Some translations have the phrase “whom I love” instead of “whom I have chosen.” Why is that? It is because some Greek manuscripts have it one way or the other way. But that doesn’t matter. Either way, Jesus is God’s beloved Son whom he chose to be our Savior and King, to rule all peoples of all nations in heaven.
Why did this voice speak from heaven? Obviously, it was not for Jesus’ sake. Jesus was not the one being address by the voice. It was for the three disciples’ sake! God was speaking directly to Peter, James and John, especially Peter, since he had a strong habit of speaking up at random.
Peter had many ideas in his head about what he and Jesus were going to do once Jesus became king in Jerusalem. Or so Peter thought. So the voice from heaven said one more thing: “Listen to him.” God was commanding Peter and the others to listen to Jesus. I’m sure this was an answer to Jesus’ prayer for them. Jesus lamented many times that his disciples were so dull and didn’t seem to understand or grasp what he was trying to tell them or teach them.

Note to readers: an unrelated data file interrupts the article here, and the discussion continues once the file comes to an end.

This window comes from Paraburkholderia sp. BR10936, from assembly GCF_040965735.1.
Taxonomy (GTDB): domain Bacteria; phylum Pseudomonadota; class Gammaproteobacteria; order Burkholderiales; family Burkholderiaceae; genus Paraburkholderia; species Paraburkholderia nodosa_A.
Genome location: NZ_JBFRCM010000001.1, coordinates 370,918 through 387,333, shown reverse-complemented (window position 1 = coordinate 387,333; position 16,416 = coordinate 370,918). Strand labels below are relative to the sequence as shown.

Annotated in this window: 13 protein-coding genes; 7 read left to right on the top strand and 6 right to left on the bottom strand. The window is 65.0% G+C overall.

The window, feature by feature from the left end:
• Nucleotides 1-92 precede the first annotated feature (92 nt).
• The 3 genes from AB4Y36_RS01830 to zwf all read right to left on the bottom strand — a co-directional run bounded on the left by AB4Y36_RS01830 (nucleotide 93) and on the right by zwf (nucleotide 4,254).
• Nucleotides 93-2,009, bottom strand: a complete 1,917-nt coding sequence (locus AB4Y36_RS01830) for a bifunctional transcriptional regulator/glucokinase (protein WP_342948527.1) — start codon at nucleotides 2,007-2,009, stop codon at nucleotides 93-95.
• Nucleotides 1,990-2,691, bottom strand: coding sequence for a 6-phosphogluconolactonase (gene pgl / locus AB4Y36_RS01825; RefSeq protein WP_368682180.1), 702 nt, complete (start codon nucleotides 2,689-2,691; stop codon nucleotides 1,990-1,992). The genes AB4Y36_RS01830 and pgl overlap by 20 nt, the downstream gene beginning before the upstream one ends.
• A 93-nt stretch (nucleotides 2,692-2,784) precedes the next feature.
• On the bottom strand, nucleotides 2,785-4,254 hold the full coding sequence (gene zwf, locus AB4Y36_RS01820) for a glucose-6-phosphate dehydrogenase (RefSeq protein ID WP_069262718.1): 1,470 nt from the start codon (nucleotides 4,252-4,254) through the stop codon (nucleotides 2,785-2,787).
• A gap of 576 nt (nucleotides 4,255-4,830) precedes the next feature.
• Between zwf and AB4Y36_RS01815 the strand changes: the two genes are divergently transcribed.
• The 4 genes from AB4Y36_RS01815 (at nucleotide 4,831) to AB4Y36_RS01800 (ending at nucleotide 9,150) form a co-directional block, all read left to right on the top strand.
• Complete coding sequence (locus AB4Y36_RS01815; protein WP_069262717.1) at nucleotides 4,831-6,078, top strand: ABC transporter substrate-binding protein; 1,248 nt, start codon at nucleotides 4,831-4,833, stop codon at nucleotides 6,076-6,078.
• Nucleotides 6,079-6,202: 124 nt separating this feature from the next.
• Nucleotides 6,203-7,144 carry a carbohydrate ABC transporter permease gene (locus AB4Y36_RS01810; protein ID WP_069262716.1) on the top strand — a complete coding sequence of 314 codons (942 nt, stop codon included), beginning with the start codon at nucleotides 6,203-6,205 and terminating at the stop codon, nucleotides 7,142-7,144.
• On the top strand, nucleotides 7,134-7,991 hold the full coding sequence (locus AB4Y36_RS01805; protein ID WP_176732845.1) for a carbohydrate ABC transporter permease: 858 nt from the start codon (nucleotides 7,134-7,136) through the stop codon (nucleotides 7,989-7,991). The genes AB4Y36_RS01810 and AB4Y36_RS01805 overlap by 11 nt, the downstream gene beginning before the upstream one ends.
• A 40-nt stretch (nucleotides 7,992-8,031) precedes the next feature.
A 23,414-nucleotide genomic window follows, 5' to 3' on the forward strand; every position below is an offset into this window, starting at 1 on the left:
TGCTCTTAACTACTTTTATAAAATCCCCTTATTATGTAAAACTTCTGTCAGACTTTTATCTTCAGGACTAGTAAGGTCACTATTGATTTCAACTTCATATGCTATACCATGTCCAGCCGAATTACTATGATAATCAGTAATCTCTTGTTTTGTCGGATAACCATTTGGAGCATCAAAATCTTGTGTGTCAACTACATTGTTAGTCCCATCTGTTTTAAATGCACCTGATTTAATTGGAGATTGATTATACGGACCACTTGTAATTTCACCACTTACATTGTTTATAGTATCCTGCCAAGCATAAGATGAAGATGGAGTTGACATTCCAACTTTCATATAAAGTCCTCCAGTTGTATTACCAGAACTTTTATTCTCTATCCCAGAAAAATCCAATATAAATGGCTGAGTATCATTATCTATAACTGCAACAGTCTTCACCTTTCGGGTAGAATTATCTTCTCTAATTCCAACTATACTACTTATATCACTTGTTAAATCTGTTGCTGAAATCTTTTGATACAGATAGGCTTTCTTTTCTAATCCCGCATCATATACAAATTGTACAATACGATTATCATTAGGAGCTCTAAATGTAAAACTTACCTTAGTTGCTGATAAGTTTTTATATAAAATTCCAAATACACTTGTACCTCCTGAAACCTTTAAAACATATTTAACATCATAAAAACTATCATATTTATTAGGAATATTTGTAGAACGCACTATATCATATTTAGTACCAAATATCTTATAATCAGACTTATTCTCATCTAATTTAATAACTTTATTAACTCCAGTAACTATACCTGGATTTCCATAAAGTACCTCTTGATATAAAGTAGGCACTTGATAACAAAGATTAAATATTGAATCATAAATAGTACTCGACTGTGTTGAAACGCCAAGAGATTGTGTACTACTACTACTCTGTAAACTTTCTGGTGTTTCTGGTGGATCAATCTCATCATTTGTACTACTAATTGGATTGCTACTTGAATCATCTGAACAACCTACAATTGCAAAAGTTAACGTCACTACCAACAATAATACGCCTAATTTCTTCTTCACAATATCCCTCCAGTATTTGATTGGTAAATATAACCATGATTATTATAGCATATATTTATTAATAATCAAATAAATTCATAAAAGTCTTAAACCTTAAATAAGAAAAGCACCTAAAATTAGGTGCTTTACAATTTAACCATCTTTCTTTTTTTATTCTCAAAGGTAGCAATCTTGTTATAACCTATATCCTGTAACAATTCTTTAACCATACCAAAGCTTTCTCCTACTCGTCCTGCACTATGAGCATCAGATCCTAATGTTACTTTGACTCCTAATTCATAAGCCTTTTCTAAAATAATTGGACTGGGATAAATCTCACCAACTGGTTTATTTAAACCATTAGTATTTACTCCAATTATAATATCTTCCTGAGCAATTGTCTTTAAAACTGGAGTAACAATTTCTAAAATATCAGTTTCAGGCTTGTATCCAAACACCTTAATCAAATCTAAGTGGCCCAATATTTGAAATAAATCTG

How about us? As followers of Jesus, are we listening to Jesus? Are we remembering his teachings and his words in our daily lives or in times of difficulty or crisis? In the past six months I’ve been sharply criticized a few times. My initial reaction was to defend or justify myself against the criticism. But God helped me to pray and seek his counsel in His word. In one case I remembered Proverbs 27:6, “Wounds from a friend can be trusted, but an enemy multiplies kisses.” In the other case, I remembered an example I needed to follow which I gave in one of my own sermons.